The electrostatic problem for a homogeneous axisymmetric particle is considered. The approach applied is similar to the
extended boundary condition method often used in the light scattering theory. The surface integrals forming the elements
of an analog of the well known T–matrix are studied in detail. The inverse problem is solved under the condition that the
internal field is uniform. It is proved that this condition is satisfied for axisymmetric particles only if they are spheroids.
Approximate solutions to the electrostatic problem that are based on the assumption of the uniform internal field are
discussed as well.
We suggest a separation of variables method based on expansions of the electromagnetic fields in terms of spheroidal wave
functions. Our approach includes splitting the fields in two specific parts and choice of proper scalar potentials for each
of them. An earlier analysis of similar methods in the case of a spherical basis has shown that the SVM has a wider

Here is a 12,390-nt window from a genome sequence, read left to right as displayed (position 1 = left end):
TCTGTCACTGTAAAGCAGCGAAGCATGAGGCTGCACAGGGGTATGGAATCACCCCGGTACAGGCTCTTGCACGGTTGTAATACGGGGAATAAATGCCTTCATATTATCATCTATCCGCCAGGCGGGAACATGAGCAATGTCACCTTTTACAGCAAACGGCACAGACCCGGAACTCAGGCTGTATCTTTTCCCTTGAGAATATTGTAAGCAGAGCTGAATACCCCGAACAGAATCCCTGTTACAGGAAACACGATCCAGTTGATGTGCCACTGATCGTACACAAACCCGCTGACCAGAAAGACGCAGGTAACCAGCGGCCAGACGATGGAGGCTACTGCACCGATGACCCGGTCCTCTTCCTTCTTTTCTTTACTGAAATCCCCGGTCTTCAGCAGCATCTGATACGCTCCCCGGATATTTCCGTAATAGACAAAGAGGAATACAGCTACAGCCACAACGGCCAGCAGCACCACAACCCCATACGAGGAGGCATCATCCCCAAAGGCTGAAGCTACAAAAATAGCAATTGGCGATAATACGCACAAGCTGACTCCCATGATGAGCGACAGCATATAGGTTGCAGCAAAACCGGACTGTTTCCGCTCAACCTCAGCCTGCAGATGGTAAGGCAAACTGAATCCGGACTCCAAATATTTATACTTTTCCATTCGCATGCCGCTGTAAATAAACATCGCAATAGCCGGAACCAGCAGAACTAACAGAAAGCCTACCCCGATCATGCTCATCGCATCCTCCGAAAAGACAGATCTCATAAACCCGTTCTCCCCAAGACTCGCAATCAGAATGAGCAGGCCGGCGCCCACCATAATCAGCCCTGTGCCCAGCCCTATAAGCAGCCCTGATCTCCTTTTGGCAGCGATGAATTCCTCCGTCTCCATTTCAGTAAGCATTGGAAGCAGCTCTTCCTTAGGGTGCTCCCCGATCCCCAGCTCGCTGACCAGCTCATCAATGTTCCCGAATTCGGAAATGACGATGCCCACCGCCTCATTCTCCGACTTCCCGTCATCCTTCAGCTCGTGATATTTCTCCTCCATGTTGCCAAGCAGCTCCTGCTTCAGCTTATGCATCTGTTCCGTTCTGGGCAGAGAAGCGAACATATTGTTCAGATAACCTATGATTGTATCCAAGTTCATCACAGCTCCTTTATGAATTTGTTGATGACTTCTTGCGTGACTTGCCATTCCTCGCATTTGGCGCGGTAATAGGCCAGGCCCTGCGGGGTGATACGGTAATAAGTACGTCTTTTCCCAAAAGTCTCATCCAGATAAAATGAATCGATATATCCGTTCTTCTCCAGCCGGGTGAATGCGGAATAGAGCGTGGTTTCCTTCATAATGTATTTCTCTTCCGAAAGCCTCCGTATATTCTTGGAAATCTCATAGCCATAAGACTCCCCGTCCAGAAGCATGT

practical applicability range than other methods. It was also found that when using a spheroidal basis our general approach
gave reliable results for particles of high eccentricity for which other approaches were inapplicable. Thus, the suggested
SVM should be highly efficient in calculations of optical properties of various nonspherical scatterers in a wide range of
There are many exact theoretical methods to simulate light scattering by small particles, but only a few of them, including in the first turn the Extended Boundary Condition Method (EBCM), allow one to perform calculations usually required in practical tasks, i.e. to take into account size, orientation and so on distributions of (simple model) scatterers. Importance of these methods caused by their wide applications was stimulating long time investigations of their applicability ranges. We report recent results of the analysis of EBCM-like methods. It is confirmed that the methods give a convergent solution (i.e. are mathematically correct) everywhere under the known conditions of validity of the Rayleigh hypothesis. Convergence of these methods used to calculate only the far-field characteristics of the scattered field (cross-sections, scattering matrix, etc.) occurs under a weaker condition. These general conditions are applied to the particular cases of spheroidal and Chebyshev particles as well as particles with sharp edges, and numerical results confirming the conclusions of our theoretical analysis are presented.